When the Royal Navy sloop and flagship of the Australia Station HMS Pearl returned to Sydney harbour on 23 August 1875, it brought with it sad and disturbing news. On the journey home, three sailors, including the Station's popular and well-respected commodore, James Graham Goodenough, had died from wounds sustained a fortnight earlier at Nendö Island, part of the Santa Cruz group in the South Pacific Ocean. On 12 August, Goodenough and five members of his crew were shot with reputedly poisonous arrows following an unsuccessful attempt to

in Progress and pathology
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Women, internal colonization and indigenous peoples

IODE from involvement with the Canadian government towards the spaces of charity and the home. This chapter draws out the irony manifest in the attempt to assimilate indigenous peoples into the national project, and make them the same as other Canadians, while clinging to the spatial and social difference of the north. As this chapter shows, through the IODE’s work in the Canadian north, this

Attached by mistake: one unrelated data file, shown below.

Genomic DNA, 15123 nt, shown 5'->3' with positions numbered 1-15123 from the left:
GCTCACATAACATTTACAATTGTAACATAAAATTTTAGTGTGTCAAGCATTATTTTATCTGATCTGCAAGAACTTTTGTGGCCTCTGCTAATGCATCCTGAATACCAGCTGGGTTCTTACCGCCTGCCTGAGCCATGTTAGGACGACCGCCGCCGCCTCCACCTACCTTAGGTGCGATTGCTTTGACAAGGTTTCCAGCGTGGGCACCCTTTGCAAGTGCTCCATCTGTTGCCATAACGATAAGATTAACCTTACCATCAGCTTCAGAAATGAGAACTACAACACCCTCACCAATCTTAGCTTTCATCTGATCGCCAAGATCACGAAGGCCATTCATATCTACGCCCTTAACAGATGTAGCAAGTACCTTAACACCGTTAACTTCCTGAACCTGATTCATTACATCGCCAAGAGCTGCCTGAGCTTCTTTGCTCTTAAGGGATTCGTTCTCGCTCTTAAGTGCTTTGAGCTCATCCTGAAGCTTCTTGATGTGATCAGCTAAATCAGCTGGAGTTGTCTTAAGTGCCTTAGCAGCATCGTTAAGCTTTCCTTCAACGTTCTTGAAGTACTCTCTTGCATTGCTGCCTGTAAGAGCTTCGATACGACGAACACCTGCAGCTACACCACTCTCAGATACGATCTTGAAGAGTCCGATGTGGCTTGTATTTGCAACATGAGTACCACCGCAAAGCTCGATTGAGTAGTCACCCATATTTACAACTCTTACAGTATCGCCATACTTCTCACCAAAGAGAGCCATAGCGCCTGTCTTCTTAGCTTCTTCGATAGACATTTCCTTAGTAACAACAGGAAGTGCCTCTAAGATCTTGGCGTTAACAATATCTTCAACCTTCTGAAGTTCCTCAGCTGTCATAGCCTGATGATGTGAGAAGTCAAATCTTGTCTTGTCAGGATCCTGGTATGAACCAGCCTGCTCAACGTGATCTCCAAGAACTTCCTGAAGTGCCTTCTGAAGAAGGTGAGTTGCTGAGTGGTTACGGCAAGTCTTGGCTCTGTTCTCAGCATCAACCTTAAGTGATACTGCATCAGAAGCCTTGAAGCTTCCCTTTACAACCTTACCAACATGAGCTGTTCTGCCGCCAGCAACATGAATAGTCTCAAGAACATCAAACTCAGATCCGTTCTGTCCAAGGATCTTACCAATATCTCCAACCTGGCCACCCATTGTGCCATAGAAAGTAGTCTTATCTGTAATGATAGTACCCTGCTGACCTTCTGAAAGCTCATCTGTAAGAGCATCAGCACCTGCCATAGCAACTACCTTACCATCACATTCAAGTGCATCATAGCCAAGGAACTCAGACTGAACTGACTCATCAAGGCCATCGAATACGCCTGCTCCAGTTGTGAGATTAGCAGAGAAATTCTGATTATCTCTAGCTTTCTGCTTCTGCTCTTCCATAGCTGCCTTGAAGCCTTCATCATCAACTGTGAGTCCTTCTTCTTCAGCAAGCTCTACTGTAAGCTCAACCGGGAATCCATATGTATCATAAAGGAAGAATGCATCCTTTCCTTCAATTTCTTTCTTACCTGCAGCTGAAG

in Female imperialism and national identity
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such as ethnography, linguistics and anthropology. The case study of an endangered indigenous language in Australia and the case study of foreign language pedagogy in the university classroom are just two of the varied types of case studies that have become staple forms of academic writing today. In tertiary teaching, the case study method has retained importance in psychology and psychiatry, as in medicine. Other fields, such as law and commerce, have moved on from the more traditional approaches to teaching through cases; those approaches tended to use case studies

in A history of the case study
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Saving the White voters from being ‘utterly swamped’